The number of Connecticut high school graduates enrolled in remedial courses at Connecticut’s regional universities or community colleges dropped steadily from 2010 to 2016, according to a recent report released by the state department of education.
In 2016, of the 13,500 graduates who enrolled in one of the Connecticut state colleges and universities, just over 41% enrolled in remediation courses within the first two years of attending — down from nearly 50% in 2010.
The rate has been dropping fairly steadily since 2013, according to the data. A report released in 2018 that showed nearly half of those from the class of 2012 enrolled in the state’s public colleges needed remedial courses.
“We’ve continued to run [the report] because it provides a consistent long-term picture of college going, college credit attainment, and remediation patterns that are now beginning to produce long-term descriptive data on how policy changes like Common Core and PA12-40 may be playing into the trends,” Peter Yazbak, spokesperson for the department of education, said in an email. “Taken together, that helps us provide students with comprehensive support in this area.”
Although the report shows that there’s an overall decline since 2010, Black and Hispanic students enrolled at CSCU were more likely than white or Asian students in the system to take remedial courses.
English learners, students with disabilities and students in low-income households were also significantly more likely to take remedial courses after high school than other students — for example, 68.6% of students with disabilities and 38.8% of their peers in the class of 2016 enrolled in these courses.
Connecticut tracks only the students who enrolled in remedial courses at the 12 community colleges and four regional state universities. The state does not track students taking these courses when they enroll in a private Connecticut college, out-of-state college, or at the University of Connecticut, because some don’t collect data on remediation (UConn) or they have placement exams that determine the academic proficiency of incoming students.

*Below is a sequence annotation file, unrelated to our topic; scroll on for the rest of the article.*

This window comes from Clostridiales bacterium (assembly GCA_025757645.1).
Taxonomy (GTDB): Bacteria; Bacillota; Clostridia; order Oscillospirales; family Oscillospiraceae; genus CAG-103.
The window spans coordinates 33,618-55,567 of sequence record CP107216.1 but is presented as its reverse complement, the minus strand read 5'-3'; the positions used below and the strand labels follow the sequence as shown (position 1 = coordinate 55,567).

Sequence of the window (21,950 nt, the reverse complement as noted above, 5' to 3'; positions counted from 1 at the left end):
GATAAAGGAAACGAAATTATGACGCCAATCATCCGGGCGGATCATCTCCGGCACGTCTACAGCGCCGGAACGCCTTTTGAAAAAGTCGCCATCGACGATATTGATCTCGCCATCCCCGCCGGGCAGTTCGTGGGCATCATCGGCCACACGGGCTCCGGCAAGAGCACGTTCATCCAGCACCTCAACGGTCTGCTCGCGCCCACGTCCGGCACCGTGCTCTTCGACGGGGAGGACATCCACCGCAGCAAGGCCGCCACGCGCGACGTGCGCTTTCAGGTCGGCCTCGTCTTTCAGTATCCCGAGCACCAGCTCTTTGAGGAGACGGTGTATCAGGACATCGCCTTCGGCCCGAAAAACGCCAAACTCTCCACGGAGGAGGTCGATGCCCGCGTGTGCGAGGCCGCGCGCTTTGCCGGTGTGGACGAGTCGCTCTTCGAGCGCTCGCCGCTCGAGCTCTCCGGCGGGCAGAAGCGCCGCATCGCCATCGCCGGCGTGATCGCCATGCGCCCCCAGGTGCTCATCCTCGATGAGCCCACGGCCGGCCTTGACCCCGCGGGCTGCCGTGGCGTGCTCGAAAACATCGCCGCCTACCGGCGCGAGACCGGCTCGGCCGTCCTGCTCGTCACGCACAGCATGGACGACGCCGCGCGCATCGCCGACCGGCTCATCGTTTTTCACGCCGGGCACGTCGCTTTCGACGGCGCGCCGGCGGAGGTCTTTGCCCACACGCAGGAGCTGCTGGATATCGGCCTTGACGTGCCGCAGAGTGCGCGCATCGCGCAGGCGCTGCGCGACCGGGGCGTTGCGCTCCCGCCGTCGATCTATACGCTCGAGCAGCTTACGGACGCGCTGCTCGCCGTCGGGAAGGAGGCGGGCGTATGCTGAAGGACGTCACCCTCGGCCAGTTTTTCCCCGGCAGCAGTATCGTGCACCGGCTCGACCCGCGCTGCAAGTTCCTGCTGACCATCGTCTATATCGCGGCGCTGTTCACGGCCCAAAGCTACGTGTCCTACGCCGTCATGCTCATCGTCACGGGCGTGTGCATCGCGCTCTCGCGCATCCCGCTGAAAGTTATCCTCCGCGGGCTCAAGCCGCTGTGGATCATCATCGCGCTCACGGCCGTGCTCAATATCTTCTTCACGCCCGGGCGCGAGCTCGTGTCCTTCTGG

What changed and what’s next?
The report notes that this decline in students taking remedial coursework can, in part, be attributed to policies and initiatives implemented throughout the last 10 years, such as the state Board of Education adopting Common Core State Standards in 2010 and students being offered more pre-college and dual enrollment opportunities.
The report also takes into consideration legislation passed in 2012 aimed at overhauling how the college system handles students who show up each year academically unprepared for college-level courses.
The law limits remedial enrollment to one semester and requires more than a standardized entrance exam to determine who must take these non-credit courses. Colleges are required to provide students with short, non-credit courses to catch them up before they are allowed to enroll in courses for credit with an array of supports, like tutors, so they don’t fall behind.
CSCU leaders are looking to expand on that 2012 legislation by scaling up co-requisite courses, which engage students in supports associated with the courses they’re in.
The Alignment and Completion of Math and English model, or ACME, would expand supports from 4,000 to about 20,000 students, according to Greg DeSantis, CSCU vice president of student success and academic initiatives.
“About 30% of our students were in [co-requisites], thanks to PA12-40, and it worked for those students — they were twice as likely to succeed as the students in [pre-requisites],” DeSantis said. “We haven’t scaled it to all students yet. Now that we’re going to scale it to all students, that’s the policy that the board is considering at this point … if that’s approved, we’re expecting to see similar success stories for all those other students that weren’t included in the co-req model before.”
DeSantis said the policy will be presented to the CSCU Academic and Student Affairs Committee on Friday, and from there, if it passes out of the committee, could go to the Board of Regents on May 20.